• The low probability of SBI/ sepsis in this age group presents many challenges to front line clinicians.  It is essential to remain vigilant and to approach even the most straightforward illness as though it could be or become SBI/ sepsis.
  • The prevalence of asthma in this age group is very low.  There are plenty of presentations that could be misdiagnosed as asthma but it is important not to be misled.
Older Children and Young People

  • The transition into this stage of childhood is more gradual.  Viral infections continue to occur frequently to begin with (especially as the child first goes to a new school) but become less common.
  • Response to infections is slightly less vigorous and the phenomena associated with the previous stage suddenly become rare.
  • Asthma now becomes a more significant possibility.
  • As this stage of childhood develops, the pattern of disease and clinical presentation becomes progressively more adult like.
  • The non-clinical needs of the patient tend to remain childlike more than clinicians sometimes realise.  It's daunting being a patient when you're not an adult.
Much of paediatrics is about understanding these stages of childhood.  In each stage, the challenges are different.  This "stages of immune system development" maps well to the approach to illness at each stage as well as to the various causes of childhood wheeze.
The Pitfalls

It's good to know what might catch you out.  Here are a few of the common pitfalls.

Extrapolating adult practice into paediatrics-  This rarely works.  The probabilities are different, the way that they present are different and the therapeutics are different.  Here are few examples of major differences in common problems that can occur in children and adults.

Doing something-  For many childhood presentations, paediatrics is the art of doing as much nothing as possible.  It can feel like doing a test or giving a treatment "in case" is the safe option but there is no such thing as a zero-harm test or treatment in paediatrics.  Where a test or treatment is absolutely indicated you are on safe ground.  For example with croup, dexamethasone is never wrong.  In many scenarios, a test could be done or a treatment could be given.  If that is the case, always consider the possible harm.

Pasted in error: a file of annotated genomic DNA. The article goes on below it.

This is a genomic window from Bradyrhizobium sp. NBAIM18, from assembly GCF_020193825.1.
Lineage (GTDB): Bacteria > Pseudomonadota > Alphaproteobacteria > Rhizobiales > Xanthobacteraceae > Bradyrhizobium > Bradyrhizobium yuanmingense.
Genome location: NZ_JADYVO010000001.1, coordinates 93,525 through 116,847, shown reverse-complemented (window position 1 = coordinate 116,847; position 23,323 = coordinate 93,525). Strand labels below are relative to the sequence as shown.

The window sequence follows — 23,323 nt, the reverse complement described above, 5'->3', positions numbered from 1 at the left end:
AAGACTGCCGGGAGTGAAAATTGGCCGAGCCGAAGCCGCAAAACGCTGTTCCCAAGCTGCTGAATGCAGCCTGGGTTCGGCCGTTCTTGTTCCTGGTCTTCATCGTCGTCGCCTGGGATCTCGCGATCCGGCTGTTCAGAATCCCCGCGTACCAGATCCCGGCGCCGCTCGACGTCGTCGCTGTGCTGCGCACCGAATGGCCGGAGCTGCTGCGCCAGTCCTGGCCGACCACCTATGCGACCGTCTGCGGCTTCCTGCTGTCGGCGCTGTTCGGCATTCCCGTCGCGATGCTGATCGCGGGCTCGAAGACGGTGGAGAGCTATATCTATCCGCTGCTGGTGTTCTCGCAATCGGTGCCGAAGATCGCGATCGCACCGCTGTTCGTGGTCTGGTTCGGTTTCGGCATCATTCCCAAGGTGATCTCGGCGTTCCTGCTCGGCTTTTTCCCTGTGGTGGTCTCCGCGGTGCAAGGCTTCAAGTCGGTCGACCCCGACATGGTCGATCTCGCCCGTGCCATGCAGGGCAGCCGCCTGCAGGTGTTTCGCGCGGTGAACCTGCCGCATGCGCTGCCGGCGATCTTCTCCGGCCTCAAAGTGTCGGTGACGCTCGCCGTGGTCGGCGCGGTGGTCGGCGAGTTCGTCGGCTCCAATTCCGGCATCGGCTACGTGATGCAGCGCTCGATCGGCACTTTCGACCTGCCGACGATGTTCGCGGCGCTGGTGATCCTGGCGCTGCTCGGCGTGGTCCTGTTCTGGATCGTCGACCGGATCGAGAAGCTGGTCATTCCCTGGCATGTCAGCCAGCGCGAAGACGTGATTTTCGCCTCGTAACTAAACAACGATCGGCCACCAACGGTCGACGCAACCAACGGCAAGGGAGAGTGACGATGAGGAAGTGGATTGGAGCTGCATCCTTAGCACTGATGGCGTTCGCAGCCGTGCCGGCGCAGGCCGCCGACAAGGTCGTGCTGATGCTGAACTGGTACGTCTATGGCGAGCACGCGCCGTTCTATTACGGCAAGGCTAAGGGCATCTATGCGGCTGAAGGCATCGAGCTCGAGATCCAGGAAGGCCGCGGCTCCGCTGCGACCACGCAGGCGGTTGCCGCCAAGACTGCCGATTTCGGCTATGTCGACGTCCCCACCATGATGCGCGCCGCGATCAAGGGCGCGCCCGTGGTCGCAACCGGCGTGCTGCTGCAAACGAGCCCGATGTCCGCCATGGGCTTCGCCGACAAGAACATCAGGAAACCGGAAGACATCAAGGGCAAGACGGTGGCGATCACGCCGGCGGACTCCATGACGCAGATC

For example:
  • Upper Respiratory Tract Infections - antibiotics can often be justified and this can feel like a satisfactory way of dealing with parental expectations.  However, antibiotics often cause vomiting and diarrhoea and the likely benefit is small.  Antibiotic prescribing risks shifting the focus from good symptom control and the perception that antibiotics are a safe option is misleading.
  • Bronchiolitis - doing a chest X-ray (CXR) may feel like a good way of completing a clinical assessment.  The reality is that it does not add value exept in extreme cases.  The great likelihood is that the CXR will show something that can be interpreted as bacterial LRTI, leading to a prescription of antibiotics despite the evidence that wheeze virtually exludes bacterial LRTI.  Now you have a baby with bronchiolitis who is being given antibiotics when what they most need is to hydrate orally and be allowed to cope with thier wet lungs without unecessary upset.
In paediatrics, careful assessment, observation if needed and careful safetynetting are the cornerstones of safe practice.  Doing tests and giving treatments "in case" are not as safe as they feel.

Feeling the pressure-  Worrying about knowledge gaps or inexperience with paediatric presentations is quite normal.  It is common for clinicians to have niggling anxieties about their assessment of a child.  If in doubt do the following things:
  • Look at the child.  Their appearance and behavior will often tell you whether that concern may be valid.
  • Use every contact as a learning opportunity.  If you have worries about something, learn about that presentation for the next time.
  • Don't hesitate to ask for help or advice.  If you have doubts about the best management of something you feel you can deal with yourself, discuss that plan with someone experienced.  In many cases, that will be someone in your team but it can also be a paediatrician on call.  They might want to see the child but they may be happy to discuss and advise.  If you do refer a child for further assessment, find out what happened next.  That way you can educate your own clinical judgement.
Finally, if you are or become that person that someone goes to for advice or a further opinion, be helpful.  Remember how daunting it is when you first started seeing children and how much uncertainty is entirely appropriate.  If you end up seeing the child and they don't need any investigation or intervention, remember how much childhood illness can fluctuate in severity.  As the expert, you will undoubtably add value, even if it is simply in the form of an experienced assessment and brilliant safetynetting.

Edward Snelson
Induction agent

Disclaimer - Remember that when you look at a child, wear full personal protective equipment.  If you're new to seeing children, you're in for a viral rollercoaster.